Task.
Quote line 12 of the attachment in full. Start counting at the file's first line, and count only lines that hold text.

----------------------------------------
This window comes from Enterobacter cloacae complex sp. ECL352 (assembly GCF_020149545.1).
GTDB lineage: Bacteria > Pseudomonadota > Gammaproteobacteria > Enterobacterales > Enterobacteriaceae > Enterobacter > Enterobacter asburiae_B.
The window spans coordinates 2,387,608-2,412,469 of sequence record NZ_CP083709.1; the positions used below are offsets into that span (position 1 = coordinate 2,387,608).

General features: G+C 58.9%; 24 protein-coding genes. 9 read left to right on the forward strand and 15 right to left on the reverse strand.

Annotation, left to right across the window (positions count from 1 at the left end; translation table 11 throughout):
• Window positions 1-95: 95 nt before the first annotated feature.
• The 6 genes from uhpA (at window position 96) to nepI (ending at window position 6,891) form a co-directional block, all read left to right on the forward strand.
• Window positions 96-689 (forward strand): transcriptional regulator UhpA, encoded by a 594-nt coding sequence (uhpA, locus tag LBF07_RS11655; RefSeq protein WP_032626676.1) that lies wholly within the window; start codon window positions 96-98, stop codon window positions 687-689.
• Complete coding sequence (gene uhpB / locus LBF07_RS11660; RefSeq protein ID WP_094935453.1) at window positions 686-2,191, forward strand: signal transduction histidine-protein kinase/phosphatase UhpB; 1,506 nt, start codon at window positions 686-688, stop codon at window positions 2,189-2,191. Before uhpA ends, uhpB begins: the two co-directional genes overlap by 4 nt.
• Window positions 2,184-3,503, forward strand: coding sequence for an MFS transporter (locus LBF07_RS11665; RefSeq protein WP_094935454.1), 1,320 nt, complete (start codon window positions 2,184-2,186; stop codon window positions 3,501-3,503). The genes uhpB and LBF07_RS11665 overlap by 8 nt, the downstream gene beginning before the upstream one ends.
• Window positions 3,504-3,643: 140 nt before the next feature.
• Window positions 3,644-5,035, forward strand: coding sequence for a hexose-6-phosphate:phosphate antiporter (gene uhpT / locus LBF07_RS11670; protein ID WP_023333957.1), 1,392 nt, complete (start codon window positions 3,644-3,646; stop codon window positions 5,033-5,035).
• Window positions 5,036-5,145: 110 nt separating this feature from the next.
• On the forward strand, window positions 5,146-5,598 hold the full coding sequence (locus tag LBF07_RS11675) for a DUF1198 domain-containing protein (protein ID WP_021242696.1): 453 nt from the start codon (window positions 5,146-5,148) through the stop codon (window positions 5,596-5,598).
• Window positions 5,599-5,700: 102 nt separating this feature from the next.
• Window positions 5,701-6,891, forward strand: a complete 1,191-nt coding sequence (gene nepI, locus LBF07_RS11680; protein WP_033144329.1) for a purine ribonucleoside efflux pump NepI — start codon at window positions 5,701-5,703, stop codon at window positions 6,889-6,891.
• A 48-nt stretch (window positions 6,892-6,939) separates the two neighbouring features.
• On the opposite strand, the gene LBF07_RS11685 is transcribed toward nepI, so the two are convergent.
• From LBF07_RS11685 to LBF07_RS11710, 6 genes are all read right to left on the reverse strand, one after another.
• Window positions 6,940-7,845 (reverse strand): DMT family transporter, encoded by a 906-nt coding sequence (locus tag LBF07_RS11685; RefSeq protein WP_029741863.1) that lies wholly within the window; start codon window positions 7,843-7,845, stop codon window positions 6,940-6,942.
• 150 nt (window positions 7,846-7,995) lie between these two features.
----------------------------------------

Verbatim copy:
• Window positions 3,644-5,035, forward strand: coding sequence for a hexose-6-phosphate:phosphate antiporter (gene uhpT / locus LBF07_RS11670; protein ID WP_023333957.1), 1,392 nt, complete (start codon window positions 3,644-3,646; stop codon window positions 5,033-5,035).